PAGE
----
I first got a glimpse of the Biennale a few months ago, attending an opening night event only days before “the lockdown” commenced in Sydney.

There are some terrific works on Cockatoo Island, and if you’re in Sydney (or planning to visit) before the end of September, I’d highly recommend catching the ferry and taking a look.

Ibrahim Mahama
Born 1987 in Tamale, Ghana
Lives and works in Tamale, Accra and Kumasi, Ghana

“Freedom and Justice for all including the so called ‘non-life’. For it is within these moments that we shift perceptions and expand upon our values of respect. Let’s aim to truly democratise form and the many hands they emerge from.”
Andre Eugene
Born 1959 in Port-au-Prince, Haiti
Lives and Works in Port-au-Prince

“My piece is called ‘Life & Death’ because from the moment you are born you are sucking on the breast of death. This is signified by the spirit Gede Zozo (Penis), which in a way represents how the coffin gives the whole body a place of rest. The motivation behind my work is to change the situation for life and art in Haiti and for the rest of the world to understand that Vodou is the soul of the people in Haiti.”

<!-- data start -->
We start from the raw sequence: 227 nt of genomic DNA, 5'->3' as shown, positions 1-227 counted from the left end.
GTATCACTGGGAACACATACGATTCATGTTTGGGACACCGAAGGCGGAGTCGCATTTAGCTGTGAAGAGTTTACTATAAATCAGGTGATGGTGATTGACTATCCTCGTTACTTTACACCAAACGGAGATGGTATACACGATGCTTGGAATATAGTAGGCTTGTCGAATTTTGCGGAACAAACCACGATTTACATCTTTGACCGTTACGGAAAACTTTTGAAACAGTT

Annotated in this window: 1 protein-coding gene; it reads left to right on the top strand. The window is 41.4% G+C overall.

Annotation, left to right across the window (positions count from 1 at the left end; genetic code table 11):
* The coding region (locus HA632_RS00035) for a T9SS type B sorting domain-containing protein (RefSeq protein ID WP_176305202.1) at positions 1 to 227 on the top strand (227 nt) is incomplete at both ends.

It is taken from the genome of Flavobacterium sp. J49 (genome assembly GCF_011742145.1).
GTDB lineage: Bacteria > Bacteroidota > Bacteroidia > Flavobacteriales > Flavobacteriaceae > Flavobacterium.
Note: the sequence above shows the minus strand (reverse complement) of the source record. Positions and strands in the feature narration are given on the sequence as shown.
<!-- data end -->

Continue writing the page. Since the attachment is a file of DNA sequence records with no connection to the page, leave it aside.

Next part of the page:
There are some downsides to working from home.

Each week I record a radio show, and I spent half the morning on Friday waiting for the jackhammers at the nearby construction site to stop. With the right microphone and some sound protection from a doona, you can achieve a fair degree of sound isolation, but jackhammers still come through. Another colleague reports it’s the possums in the roof (he lives in the country) that causes him the most grief. Another told me on social media, it was the sound of the school bell that interrupted her recordings.

Another general problem about working from home is that you can tend to become a little “slack”. A few of my colleagues have admitted to working with a blanket on their knees, another noted she missed lunch around 12, finally catching up with Weetbix at around 2.30pm; and I ate a bowl of ice-cream while chatting with a colleague at around 3.00pm. “Do you mind if I finish my lunch?”, I asked my colleague. “Sure, no worries. What are you having?”, he asked, to which I replied “ice cream”!